As the amount of data grows exponentially, so does the need for new digital infrastructure. Boston Consulting expects over 60 new large datacentres to be built in Europe by 2020 and Finland hopes it has enough aces up its sleeve to win a significant number of them.
The country is already off to a good start with Google, Yandex, and Microsoft building datacentres in Finland. Google itself recently commissioned the report Finland's Giant Data Center Opportunity, which values these investments at an impressive €1.3bn (although some have yet to be realised).
It is exactly these types of large datacentres which Finland wants to grow. Nordic research company Oxford Research, which wrote Google's report, estimates foreign datacentre investments could generate up to 50,000 years of employment in Finland and a total economic impact of up to €11bn within the next decade.
"Our report is based on attracting mammoth-sized datacentre investments to Finland. Based on studies, building ever larger datacentres is a clear trend nowadays," says Jussi Nissilä, senior analyst at Oxford Research and co-writer of the report. "A few of datacentres of the size global content service providers are building, could be enough to reach our figures, which take into account the economic impact of the whole value chain."
As an example Nissilä cites Google's datacentre in Hamina, Eastern Finland, which opened in 2011. To date the company has announced €800m investments in the datacentre and, while the facility itself employs around 230 people, at its peak there were 1800 people working on the construction site. It's not the centre alone that creates jobs but the total economic impact from it.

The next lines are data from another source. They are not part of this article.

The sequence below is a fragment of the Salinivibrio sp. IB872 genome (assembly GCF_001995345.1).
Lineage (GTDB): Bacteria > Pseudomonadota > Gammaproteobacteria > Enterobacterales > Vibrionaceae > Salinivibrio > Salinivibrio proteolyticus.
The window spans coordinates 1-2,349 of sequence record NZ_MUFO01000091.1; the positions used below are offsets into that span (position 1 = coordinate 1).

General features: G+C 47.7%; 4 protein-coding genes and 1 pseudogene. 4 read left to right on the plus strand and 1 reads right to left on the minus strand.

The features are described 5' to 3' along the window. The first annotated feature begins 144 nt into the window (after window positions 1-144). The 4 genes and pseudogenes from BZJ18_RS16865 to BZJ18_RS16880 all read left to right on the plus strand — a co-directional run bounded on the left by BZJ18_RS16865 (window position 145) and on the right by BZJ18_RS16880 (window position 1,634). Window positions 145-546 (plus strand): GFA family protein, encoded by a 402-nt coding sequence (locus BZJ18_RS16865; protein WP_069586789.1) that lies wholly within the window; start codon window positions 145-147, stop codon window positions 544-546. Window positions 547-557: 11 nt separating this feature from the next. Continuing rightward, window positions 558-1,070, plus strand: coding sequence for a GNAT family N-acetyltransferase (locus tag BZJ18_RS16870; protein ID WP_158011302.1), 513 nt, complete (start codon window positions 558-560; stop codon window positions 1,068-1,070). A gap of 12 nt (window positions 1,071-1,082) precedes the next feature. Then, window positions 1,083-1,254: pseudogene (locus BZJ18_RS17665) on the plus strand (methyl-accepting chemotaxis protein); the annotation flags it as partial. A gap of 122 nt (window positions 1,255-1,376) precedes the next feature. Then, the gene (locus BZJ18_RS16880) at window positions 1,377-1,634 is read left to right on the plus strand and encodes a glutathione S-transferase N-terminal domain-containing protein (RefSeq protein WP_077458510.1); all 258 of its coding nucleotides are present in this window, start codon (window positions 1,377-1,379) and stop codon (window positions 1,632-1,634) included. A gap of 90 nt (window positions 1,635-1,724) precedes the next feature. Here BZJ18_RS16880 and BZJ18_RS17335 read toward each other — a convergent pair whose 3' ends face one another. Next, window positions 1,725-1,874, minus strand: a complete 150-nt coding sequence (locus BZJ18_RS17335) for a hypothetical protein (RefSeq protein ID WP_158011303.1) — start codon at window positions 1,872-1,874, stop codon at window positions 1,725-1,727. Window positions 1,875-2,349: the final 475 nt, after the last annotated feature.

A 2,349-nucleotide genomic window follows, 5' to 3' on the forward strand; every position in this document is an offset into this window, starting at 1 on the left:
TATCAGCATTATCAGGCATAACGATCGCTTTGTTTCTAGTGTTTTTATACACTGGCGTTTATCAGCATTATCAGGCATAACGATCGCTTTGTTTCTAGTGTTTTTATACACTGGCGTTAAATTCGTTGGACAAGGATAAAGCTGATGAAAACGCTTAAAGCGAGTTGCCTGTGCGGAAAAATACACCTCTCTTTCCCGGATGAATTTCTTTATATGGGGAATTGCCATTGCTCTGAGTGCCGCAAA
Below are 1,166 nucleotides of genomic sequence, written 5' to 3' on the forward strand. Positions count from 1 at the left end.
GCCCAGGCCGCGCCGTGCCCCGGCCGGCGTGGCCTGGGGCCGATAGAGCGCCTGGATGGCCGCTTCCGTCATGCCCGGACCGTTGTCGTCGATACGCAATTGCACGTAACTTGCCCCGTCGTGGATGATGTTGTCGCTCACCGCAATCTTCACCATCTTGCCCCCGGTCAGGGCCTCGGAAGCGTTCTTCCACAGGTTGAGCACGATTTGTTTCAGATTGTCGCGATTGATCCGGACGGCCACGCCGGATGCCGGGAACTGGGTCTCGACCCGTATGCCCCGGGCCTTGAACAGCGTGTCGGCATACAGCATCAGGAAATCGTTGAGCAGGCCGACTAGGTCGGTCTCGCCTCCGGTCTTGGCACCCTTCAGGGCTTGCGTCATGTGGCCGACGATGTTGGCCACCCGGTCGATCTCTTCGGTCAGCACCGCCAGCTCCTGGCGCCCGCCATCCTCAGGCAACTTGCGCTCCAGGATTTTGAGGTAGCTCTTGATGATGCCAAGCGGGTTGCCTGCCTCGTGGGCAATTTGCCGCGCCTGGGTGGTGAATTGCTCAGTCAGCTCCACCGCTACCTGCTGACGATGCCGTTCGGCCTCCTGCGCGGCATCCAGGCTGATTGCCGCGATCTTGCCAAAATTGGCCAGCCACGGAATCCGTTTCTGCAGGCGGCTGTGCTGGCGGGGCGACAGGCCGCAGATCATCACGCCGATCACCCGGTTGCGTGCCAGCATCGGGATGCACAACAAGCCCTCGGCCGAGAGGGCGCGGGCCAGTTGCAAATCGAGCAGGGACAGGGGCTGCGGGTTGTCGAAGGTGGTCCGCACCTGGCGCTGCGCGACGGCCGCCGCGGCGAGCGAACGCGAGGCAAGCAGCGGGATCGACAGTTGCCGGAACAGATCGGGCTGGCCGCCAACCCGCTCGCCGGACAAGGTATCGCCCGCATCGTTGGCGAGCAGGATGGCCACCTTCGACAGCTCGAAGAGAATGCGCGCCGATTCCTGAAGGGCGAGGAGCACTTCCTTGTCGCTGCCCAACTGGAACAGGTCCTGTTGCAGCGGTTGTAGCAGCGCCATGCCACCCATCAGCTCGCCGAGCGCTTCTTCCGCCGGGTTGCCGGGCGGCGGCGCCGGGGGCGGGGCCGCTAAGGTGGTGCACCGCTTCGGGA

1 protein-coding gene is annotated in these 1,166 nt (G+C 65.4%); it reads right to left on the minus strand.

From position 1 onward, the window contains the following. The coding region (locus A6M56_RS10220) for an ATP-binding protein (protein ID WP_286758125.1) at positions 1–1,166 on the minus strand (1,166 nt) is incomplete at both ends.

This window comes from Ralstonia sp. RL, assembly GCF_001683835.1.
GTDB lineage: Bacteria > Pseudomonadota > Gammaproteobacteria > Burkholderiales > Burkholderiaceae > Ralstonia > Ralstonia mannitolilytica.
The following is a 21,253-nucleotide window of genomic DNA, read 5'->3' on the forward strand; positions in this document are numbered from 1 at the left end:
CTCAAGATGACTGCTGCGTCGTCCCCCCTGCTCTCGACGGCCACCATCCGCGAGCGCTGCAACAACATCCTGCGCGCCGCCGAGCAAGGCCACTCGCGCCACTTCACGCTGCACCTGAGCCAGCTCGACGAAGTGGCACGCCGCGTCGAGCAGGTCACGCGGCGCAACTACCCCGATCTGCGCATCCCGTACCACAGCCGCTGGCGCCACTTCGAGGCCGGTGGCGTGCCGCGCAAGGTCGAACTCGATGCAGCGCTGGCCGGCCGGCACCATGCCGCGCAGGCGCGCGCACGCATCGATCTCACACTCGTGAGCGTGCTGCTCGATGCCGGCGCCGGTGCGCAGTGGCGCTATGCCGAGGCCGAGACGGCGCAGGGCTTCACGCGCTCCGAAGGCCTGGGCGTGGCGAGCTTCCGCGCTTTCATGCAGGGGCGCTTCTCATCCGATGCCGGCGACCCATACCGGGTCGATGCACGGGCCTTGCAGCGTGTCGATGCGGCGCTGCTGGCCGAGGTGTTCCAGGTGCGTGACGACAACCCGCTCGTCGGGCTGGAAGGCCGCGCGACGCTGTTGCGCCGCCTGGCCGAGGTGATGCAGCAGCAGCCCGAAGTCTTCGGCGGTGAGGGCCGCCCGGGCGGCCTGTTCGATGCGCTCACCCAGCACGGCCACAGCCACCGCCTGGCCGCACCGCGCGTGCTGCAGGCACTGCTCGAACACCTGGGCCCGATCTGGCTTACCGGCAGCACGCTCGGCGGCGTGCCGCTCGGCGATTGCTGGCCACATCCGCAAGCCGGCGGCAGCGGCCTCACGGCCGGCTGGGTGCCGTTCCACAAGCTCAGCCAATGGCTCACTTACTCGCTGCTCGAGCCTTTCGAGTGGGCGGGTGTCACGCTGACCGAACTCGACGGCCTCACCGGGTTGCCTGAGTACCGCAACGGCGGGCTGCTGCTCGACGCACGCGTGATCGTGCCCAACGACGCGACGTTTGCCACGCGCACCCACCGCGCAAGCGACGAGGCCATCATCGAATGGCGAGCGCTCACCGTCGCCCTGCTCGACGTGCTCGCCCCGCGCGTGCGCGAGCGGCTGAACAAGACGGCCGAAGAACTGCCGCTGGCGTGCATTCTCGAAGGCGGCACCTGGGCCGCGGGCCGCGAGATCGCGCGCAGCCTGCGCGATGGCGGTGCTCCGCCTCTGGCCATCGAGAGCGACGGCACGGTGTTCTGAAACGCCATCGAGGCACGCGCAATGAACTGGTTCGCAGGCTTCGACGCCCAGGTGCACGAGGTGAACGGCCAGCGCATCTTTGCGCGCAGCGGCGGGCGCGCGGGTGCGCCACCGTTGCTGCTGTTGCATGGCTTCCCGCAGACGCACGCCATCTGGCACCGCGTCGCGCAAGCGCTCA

A critical and self-evident part of Finland's datacentre sales pitch is climate and geography. While the weather is not quite on an Arctic scale, it is cold enough to chill servers and keep costs down.
In addition Finland is a relatively sparsely-populated country with over 180,000 lakes, which means there's plenty of water available for renewable energy and cooling needs. Despite its small population (less than 5.5 million) Finland is also a large country. The government agency Invest in Finland has mapped out potential sites for datacentre investments. It concluded there are 36 sites with over five million square metres of building rights and total power capacity of 1500 megawatts - enough for 15 super-sized datacentres.
Google is a prime example of putting these natural resources in to good use. Its Finnish datacentre is a converted 1950s paper mill and uses seawater from the Gulf of Finland to cool its servers. Google claims this environmentally-friendly cooling system is first of its kind and makes for one of the most efficient datacentres in the world.
A few hours away, Russian search giant Yandex is doing its part to promote sustainability. Due to open soon, its datacentre collects waste heat from the servers which it feeds into the local district heating system. This provides heating to the nearby city of Mäntsälä while reducing the carbon footprint of the local energy company by around 40 percent. Similar schemes have been introduced by Finnish IT services company Tieto as well as in the EcoDataCentre being built in Sweden.
While trade sanctions against neighbour Russia have recently caused a stir, Finland is also credited with a stable political environment and it is safe from natural disasters - unless you count the occasional blizzard. Still Finland knows it faces competition from Nordic rivals with similar benefits and Sweden has already attracted two datacentre investments from Facebook.
But where Finland can call on a significant advantage is energy.